There isn’t much here in Canyonlands other than a wilderness of rock. I love the rocks, rock formations, mountains, valleys that one finds in southern Utah – beautiful formations of vivid colors – but here in Canyonlands not so much. Perhaps the ugly duckling of the Utah National Parks, one has to reach into the soul of the area to find the richness that lies there.
Water and gravity formed this area rendering vast stretches of flat rocks that evolved into hundreds of canyons, mesas, arches and spires. Three distinct areas are found here, created and separated by two rivers, the Green and the Colorado.
The Maze, which we didn’t get to, is supposedly Canyonlands at its wildest. You drop 600 feet into this canyon and are greeted with a “wilderness of broken rock, scant water and stunted junipers to find solitude, silence and challenges that call for self-reliance”. This was where the rugged ancestors lived over 2000 years ago and they left a treasure of rock art, especially in the northwest corner of Horseshoe Canyon where one finds detailed pictographs of the life and culture that existed back then. I’m not getting any younger and I think this might be one to look at through the prism of a travel guide, but were I thirty years younger I would be all over it.
Island in the Sky is the platform for viewing the rest of Canyonlands. Vistas that stretch for hundreds of miles that include the two rivers 2200 feet below, continuous benches that lie 1000 feet below, endless trails that once were shared by horses and cattle, now abandoned because of the lack of rain. Desolate but still a monument to the severity of the Park.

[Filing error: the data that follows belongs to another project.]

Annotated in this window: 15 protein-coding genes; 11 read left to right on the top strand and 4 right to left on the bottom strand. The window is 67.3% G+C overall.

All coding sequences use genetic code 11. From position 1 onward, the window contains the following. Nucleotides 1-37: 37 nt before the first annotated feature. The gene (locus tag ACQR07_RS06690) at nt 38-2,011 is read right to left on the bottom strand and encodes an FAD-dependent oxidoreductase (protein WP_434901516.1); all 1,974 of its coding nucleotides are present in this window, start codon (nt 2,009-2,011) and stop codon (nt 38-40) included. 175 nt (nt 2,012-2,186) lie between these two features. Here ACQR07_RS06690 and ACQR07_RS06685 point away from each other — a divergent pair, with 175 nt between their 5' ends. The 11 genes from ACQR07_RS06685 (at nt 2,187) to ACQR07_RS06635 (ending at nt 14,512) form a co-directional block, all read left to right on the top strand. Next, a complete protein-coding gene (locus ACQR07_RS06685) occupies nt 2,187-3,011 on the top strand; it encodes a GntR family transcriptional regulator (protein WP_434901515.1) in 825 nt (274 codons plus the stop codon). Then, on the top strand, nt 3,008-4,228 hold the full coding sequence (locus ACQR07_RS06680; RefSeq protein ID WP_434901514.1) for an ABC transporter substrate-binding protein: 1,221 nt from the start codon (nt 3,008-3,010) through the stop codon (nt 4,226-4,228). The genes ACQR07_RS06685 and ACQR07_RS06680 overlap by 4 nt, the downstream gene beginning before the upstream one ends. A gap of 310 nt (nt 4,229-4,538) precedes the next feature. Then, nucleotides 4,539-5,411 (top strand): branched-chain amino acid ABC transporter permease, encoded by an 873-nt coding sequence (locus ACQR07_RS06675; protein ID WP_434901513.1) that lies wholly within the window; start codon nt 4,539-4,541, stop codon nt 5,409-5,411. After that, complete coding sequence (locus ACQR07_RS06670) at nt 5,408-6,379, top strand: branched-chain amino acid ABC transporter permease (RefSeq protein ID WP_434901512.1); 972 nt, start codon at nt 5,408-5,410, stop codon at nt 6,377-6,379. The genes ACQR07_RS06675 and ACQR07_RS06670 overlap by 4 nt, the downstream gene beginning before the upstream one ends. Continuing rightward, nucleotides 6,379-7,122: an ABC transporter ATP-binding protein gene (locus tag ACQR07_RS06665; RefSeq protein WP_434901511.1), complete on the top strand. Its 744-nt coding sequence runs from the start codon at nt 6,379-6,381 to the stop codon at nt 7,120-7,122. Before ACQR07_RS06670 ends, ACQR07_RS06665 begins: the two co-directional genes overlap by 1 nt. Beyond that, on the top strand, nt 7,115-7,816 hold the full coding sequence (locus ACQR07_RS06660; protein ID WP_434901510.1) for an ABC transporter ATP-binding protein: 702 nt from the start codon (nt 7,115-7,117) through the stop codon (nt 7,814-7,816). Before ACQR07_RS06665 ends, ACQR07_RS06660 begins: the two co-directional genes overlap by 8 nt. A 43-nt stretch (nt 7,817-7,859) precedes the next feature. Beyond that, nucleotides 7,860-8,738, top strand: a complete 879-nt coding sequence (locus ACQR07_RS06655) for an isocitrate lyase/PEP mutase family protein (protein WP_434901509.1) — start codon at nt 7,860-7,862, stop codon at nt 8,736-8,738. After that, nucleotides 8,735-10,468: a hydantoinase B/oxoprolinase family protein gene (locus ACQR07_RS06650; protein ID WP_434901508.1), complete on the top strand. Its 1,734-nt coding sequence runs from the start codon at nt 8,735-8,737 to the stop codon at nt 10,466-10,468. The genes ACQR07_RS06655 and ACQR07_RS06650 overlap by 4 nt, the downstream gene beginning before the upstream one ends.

To the west is the third region formed by the Colorado and Green rivers, The Needles. A formation of fractured rocks, formed much like the hoodoos in Bryce that came about as water froze, thawed and eroded and then started the whole process over again. What results is a scattered landscape of towers and mesas and canyons punctuated by the Needles in the distance. Stunning vista from afar.
Desolate, sometimes flat but also with deep canyons etched over 100 million years, pretty much uninhabitable, but there for the adventurer, lies a history book waiting to be explored.
If you don’t like spicy this next recipe is not for you. As I traveled the Orient for over a dozen years I was subjected to any number of dishes, most recognizable, some not so much so. But I loved the variety, the flavor and the freshness of the meals. I first had Mapo Tofu in an authentic Sichuan restaurant, actually more like a dive, in Hong Kong. Before I sat down I was sweating, the aromas alone generating a spicy heat that would be substantiated when food came to mouth. Ma, or Mazi, is Mandarin for pockmarks and Po, or Popo, is old lady in Mandarin. Hence, loosely translated, what you get is tofu from a pockmarked old lady. It is a simmering dish laced with pork in a sauce of black beans, numbing Sichuan peppercorns, garlic, green onions, rice wine and a few other gems. Legend has it MaPo had a restaurant in Chengdu where diners would order MaPo tofu by weight, protein, and spiciness, cooked fresh in front of them. Chinese beer is the only liquid to wash this mouth-searing dish down with.
So, for those of you with a sense of culinary adventure go for this Weeknight MaPo Tofu with Ground Pork.